The year of oncology in review

The year 2022 has been promising in terms of progress in the oncology space. More FDA approvals have come in, providing more treatment options for various types of cancer. Last year’s growth will certainly help drive further improvement in treatment in 2023. Here we discuss some events from the past 12 months that will also impact our cancer patients moving forward.

1: Inflation Reduction Act of 2022.

This law will provide the most sweeping insurance reform since the Affordable Care Act and could actually help even more patients. The cost of oral oncolytics is now a staggering $20,000 to $30,000 a month, and insurance plans with 20% co-pays were never designed for that. Lifetime limits on insurance payments are now hitting our survivors hard and they will be lifted so patients keep coverage as they live longer.

Several additional provisions will certainly help our patients financially. Starting in 2023, insulin and durable supplies will be capped at $35 a month for Medicare patients. In 2024, the “catastrophic phase” of drug costs will no longer require patient copayments, and in 2025, the cap on all drug payments will be $2,500. Medicare’s “expansion” and affordable drug plans will continue to be offered through the market, and benefits will continue through the end of 2025, saving about $800 annually for every patient enrolled in these Medicare plans.

2: Drug price controls.

As a result of the Inflation Reduction Act, Medicare will be able to negotiate drug prices for the first time ever, starting in 2024. Instead of paying the price for one new drug, CMS will announce 10 drugs (selected from the most expensive brand drugs without competitors) for negotiation, with prices negotiated starting in 2026. Fifteen more medicines will be negotiated in 2027 and, starting in 2028, 20 medicines will be negotiated each year. For the first time, Americans will benefit from the same process used by many government health authorities around the world, so that we no longer bear more than our fair share of the costs of new drugs.

3: New drug approvals.

The FDA approved 7 new oncology drugs this year, the most recent of which is a new antifolate receptor antibody-drug conjugate (ADC) for ovarian cancer, mirvetuximab soravtansine-gynx (Elahere). The others approved were tebentafusp-tebn (Kimmtrak), a gp100xCD3 bispecific antibody for uveal melanoma; relatlimab-rmbw (Opdualag), a fixed-dose combination of relatlimab, an LAG-3 blocking antibody, plus nivolumab (Opdivo) for melanoma; futibatinib (Lytgobi), an FGFR inhibitor for cholangiocarcinoma; tremelimumab (Imjudo) plus durvalumab (Imfinzi) for unresectable hepatocellular carcinoma; teclistamab-cqyv (Tecvayli), a bispecific antibody to CD3 B-cell maturation antigen (BCMA) for use in fifth-line or subsequently relapsed/refractory multiple myeloma; and a second peptide radionuclide receptor therapy (PRRT) agent, lutetium Lu 177 vipivotide tetraxetan (Pluvicto), for prostate cancer.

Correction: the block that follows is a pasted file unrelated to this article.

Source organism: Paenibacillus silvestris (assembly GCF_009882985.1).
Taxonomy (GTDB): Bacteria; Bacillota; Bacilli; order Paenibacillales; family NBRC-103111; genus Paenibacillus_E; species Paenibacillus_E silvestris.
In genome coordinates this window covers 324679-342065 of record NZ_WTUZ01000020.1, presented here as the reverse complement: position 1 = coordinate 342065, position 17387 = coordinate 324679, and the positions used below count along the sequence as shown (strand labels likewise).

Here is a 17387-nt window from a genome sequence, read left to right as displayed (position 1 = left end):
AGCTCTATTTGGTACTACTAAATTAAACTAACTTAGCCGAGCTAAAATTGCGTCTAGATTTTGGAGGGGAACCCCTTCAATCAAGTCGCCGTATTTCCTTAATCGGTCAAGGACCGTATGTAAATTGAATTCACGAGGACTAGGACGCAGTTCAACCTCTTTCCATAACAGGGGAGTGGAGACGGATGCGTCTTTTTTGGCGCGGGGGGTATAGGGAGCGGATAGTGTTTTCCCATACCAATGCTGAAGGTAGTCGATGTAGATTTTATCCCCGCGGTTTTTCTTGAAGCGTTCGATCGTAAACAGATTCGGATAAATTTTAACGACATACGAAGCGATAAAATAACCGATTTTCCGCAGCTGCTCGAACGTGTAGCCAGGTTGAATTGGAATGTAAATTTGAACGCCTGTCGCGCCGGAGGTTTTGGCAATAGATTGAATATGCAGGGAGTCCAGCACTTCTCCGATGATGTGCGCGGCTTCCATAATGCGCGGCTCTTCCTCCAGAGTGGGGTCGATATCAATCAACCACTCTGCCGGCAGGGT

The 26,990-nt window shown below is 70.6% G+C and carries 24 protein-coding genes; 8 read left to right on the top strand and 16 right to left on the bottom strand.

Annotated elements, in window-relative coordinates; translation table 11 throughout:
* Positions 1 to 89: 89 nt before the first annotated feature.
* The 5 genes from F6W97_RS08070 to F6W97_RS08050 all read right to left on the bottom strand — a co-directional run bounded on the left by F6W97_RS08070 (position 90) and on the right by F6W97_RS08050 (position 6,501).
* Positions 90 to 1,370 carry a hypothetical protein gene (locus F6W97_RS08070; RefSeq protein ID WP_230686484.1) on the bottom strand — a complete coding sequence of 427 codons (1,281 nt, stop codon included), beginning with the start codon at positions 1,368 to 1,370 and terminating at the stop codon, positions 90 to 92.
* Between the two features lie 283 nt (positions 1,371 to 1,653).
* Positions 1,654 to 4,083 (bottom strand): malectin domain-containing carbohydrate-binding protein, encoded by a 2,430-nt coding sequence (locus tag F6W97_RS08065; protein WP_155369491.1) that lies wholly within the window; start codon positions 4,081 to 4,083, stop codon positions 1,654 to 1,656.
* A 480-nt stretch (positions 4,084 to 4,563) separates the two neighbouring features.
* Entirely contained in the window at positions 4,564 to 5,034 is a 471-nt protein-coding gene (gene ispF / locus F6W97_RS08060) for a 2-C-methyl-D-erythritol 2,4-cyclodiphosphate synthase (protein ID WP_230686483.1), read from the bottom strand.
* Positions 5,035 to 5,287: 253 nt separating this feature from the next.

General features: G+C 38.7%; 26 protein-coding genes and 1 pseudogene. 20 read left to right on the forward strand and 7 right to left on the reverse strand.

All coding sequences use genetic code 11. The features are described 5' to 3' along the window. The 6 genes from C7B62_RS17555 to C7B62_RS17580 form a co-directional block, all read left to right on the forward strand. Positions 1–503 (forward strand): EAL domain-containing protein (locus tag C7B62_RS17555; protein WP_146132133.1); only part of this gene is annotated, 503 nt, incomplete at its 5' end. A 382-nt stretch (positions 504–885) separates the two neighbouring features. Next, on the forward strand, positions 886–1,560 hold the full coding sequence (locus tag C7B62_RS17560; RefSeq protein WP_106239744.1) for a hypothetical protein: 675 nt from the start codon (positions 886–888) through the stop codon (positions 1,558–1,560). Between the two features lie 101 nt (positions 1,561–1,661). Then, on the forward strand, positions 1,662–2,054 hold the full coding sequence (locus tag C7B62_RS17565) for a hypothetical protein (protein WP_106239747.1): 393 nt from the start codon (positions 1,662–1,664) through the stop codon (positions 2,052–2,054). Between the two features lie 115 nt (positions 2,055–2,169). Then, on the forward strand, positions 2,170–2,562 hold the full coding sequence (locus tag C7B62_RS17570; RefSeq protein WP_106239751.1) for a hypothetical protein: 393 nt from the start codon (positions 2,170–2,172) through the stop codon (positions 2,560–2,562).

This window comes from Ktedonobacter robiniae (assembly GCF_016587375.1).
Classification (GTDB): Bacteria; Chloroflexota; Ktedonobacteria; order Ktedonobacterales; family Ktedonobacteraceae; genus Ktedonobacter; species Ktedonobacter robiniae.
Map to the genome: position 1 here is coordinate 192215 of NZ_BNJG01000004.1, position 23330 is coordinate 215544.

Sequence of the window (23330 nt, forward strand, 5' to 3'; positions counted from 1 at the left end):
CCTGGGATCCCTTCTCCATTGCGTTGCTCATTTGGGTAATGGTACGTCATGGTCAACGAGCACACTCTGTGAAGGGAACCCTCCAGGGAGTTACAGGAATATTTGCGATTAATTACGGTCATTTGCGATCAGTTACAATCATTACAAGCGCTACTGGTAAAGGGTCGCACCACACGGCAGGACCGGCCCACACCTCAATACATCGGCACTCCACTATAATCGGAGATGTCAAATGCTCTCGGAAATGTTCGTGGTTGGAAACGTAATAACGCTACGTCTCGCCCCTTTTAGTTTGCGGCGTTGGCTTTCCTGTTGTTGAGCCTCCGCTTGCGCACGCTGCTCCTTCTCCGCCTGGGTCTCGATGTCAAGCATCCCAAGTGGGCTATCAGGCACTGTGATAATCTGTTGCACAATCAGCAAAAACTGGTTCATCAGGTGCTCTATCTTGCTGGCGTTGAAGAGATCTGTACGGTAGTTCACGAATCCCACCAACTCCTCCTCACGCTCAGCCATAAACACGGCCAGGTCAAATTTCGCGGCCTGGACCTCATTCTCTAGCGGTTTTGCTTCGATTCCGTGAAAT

4: Immunotherapy.

There have been continued advances in the use of immune checkpoint inhibitors (ICIs), with new agents targeting LAG-3 and new indications for combined anti-CTLA-4 and anti-PD-1. Furthermore, the benefits of previous use of anti-PD-1 for high microsatellite unstable tumors were first demonstrated in cases of colon and rectal cancer, perhaps eventually to supplant chemotherapy, radiotherapy and surgery.

5: Cell Therapy.

Chimeric antigen receptor (CAR) T-cell therapies have continued to expand their utility, with approvals for their use in sustained and refractory relapses follicular lymphoma. Lisocabtagene maraleucel (Breyanzi) has been approved for second-line therapy in large cell lymphoma and idecabtagene vicleucel (Abecma), directed against BCMA, has been approved for refractory myeloma.

6: CRISPR has entered the clinic.

This new technology incorporates DNA guides based on bacterial ‘clustered regularly interspersed palindromic repeats’ and can now be used for real genetic engineering in human patients. With the FDA approval of betibeglogene autotemcel (Zynteglo) in August under the 21st Century Cures Act (specifically, the provisions for advanced regenerative medicine therapy), patients with transfusion-dependent double mutation β-thalassemia, who cannot be treated with stem cell transplantation, can have their own stem cells CRISPR-edited to reinsert copies of their normal β-hemoglobin genes. This one-time treatment will cost an estimated $1.8 million, but is believed to be cost-effective given the costs of frequent transfusions and iron overload syndrome treatments.

7: Biosimilar Approvals.

With 4 more biosimilars approved in 2022 – pegfilgrastim, bevacizumab, an additional filgrastim and ranibizumab, a VEGF product for eye injection – the number of approved biosimilars has now reached 34. These continue to be identified by 4-letter suffixes to create “biosimilar brand .” These are not interchangeable or substitutable, wreaking havoc in our pharmacies and approval processes.We are again asking the FDA to make them more like “generics” when prescribing, as there is currently no clinical basis for preferring a biosimilar over a another.

Looking to 2023, what can we expect? To get started, read more immuno-oncology studies and further define the use of current and new ICIs. We will also see new ADCs, new PRRT agents, and continued advances in cell therapies including CAR T, T-cell receptor-based therapy, and tumor infiltrating lymphocytes. We can expect more genetic engineering using CRISPR now that the barrier has been broken, costing up to $3 million per treatment. It promises to be an exciting year. Happy New Year to all.

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